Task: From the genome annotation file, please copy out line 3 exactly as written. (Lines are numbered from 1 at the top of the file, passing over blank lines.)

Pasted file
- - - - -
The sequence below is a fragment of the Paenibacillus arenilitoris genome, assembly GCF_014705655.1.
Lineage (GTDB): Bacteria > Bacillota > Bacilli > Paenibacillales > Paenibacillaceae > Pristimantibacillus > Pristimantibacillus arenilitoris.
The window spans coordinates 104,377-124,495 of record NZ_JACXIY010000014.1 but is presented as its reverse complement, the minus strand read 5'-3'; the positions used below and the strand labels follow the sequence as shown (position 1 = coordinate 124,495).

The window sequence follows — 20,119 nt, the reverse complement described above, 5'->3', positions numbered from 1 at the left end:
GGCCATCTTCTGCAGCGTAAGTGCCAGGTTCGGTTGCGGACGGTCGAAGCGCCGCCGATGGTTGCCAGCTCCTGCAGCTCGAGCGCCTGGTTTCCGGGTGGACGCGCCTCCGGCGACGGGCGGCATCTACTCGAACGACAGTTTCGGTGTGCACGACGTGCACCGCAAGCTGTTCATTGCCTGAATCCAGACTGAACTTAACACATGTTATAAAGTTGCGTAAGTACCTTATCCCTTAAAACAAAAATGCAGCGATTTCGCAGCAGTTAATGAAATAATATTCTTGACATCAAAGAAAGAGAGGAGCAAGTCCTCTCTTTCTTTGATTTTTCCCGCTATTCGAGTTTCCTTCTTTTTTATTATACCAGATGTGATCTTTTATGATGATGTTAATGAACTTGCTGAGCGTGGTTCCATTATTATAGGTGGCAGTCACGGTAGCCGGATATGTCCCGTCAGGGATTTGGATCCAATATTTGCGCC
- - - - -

The window spans coordinates 104,377-124,495 of record NZ_JACXIY010000014.1 but is presented as its reverse complement, the minus strand read 5'-3'; the positions used below and the strand labels follow the sequence as shown (position 1 = coordinate 124,495).